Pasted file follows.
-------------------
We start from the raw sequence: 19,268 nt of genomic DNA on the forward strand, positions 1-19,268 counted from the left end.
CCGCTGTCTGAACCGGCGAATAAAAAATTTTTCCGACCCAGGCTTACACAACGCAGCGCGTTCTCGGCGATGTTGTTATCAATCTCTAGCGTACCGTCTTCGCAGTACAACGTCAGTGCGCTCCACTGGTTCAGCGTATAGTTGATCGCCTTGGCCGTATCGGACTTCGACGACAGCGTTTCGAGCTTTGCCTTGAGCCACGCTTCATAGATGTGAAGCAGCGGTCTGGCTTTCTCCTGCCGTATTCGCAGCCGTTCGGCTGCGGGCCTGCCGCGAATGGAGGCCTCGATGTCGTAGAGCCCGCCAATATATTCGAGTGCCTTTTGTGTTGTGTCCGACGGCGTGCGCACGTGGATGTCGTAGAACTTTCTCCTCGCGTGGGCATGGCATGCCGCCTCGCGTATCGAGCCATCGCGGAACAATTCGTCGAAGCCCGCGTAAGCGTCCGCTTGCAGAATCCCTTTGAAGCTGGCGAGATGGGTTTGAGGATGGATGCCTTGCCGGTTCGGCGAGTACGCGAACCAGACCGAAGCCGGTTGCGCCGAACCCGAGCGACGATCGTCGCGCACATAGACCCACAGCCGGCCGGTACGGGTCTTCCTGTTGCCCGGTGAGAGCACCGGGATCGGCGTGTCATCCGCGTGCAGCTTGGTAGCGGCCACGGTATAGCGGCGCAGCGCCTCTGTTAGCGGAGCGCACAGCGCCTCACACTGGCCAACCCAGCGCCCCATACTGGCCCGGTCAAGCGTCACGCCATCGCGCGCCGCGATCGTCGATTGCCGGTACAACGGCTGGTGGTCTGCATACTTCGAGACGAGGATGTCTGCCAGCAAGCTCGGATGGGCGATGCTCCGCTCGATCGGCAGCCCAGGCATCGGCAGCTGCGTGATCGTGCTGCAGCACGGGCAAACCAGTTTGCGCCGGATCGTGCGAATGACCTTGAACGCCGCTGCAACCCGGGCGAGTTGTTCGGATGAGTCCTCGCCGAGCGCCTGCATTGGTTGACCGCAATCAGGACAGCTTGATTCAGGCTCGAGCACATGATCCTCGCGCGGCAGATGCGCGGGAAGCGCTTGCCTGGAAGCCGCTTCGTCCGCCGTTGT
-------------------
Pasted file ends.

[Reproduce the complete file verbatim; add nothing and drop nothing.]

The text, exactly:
We start from the raw sequence: 19,268 nt of genomic DNA on the forward strand, positions 1-19,268 counted from the left end.
CCGCTGTCTGAACCGGCGAATAAAAAATTTTTCCGACCCAGGCTTACACAACGCAGCGCGTTCTCGGCGATGTTGTTATCAATCTCTAGCGTACCGTCTTCGCAGTACAACGTCAGTGCGCTCCACTGGTTCAGCGTATAGTTGATCGCCTTGGCCGTATCGGACTTCGACGACAGCGTTTCGAGCTTTGCCTTGAGCCACGCTTCATAGATGTGAAGCAGCGGTCTGGCTTTCTCCTGCCGTATTCGCAGCCGTTCGGCTGCGGGCCTGCCGCGAATGGAGGCCTCGATGTCGTAGAGCCCGCCAATATATTCGAGTGCCTTTTGTGTTGTGTCCGACGGCGTGCGCACGTGGATGTCGTAGAACTTTCTCCTCGCGTGGGCATGGCATGCCGCCTCGCGTATCGAGCCATCGCGGAACAATTCGTCGAAGCCCGCGTAAGCGTCCGCTTGCAGAATCCCTTTGAAGCTGGCGAGATGGGTTTGAGGATGGATGCCTTGCCGGTTCGGCGAGTACGCGAACCAGACCGAAGCCGGTTGCGCCGAACCCGAGCGACGATCGTCGCGCACATAGACCCACAGCCGGCCGGTACGGGTCTTCCTGTTGCCCGGTGAGAGCACCGGGATCGGCGTGTCATCCGCGTGCAGCTTGGTAGCGGCCACGGTATAGCGGCGCAGCGCCTCTGTTAGCGGAGCGCACAGCGCCTCACACTGGCCAACCCAGCGCCCCATACTGGCCCGGTCAAGCGTCACGCCATCGCGCGCCGCGATCGTCGATTGCCGGTACAACGGCTGGTGGTCTGCATACTTCGAGACGAGGATGTCTGCCAGCAAGCTCGGATGGGCGATGCTCCGCTCGATCGGCAGCCCAGGCATCGGCAGCTGCGTGATCGTGCTGCAGCACGGGCAAACCAGTTTGCGCCGGATCGTGCGAATGACCTTGAACGCCGCTGCAACCCGGGCGAGTTGTTCGGATGAGTCCTCGCCGAGCGCCTGCATTGGTTGACCGCAATCAGGACAGCTTGATTCAGGCTCGAGCACATGATCCTCGCGCGGCAGATGCGCGGGAAGCGCTTGCCTGGAAGCCGCTTCGTCCGCCGTTGT